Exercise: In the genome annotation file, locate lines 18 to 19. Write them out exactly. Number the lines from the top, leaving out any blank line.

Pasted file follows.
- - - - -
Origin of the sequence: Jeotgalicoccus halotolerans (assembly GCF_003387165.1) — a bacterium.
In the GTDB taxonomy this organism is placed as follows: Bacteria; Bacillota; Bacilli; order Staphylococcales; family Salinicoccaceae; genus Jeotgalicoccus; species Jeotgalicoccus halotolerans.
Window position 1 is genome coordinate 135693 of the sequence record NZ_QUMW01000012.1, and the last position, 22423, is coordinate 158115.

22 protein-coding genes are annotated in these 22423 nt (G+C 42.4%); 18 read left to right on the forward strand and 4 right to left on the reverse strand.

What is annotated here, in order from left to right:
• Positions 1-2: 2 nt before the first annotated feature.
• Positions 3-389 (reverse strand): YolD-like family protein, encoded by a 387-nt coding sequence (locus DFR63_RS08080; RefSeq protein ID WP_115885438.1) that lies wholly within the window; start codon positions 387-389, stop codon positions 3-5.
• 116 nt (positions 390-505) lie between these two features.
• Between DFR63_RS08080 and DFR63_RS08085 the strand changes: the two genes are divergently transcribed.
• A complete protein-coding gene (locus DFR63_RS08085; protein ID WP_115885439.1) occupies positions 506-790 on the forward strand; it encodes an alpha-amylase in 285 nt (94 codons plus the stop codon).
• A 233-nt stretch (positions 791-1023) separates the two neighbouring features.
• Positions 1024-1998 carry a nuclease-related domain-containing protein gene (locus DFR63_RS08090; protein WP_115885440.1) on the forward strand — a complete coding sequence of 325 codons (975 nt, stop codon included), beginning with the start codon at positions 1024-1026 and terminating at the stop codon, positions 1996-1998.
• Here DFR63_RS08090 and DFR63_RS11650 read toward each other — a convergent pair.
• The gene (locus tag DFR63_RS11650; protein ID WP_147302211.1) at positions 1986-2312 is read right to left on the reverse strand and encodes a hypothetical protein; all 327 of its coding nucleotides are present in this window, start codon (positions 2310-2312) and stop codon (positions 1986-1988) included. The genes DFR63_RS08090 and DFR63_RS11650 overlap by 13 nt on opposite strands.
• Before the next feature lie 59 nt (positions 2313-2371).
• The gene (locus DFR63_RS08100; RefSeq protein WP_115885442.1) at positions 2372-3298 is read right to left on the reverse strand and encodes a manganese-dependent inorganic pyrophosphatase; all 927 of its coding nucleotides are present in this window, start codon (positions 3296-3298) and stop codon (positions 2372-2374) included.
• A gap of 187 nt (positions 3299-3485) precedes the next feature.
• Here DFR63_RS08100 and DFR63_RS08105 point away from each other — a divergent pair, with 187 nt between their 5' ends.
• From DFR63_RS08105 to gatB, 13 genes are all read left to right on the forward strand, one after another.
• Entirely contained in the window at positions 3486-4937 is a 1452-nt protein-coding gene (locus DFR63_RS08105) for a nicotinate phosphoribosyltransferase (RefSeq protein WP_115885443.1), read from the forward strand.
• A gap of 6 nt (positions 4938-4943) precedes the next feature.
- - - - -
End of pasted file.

• Here DFR63_RS08100 and DFR63_RS08105 point away from each other — a divergent pair, with 187 nt between their 5' ends.
• From DFR63_RS08105 to gatB, 13 genes are all read left to right on the forward strand, one after another.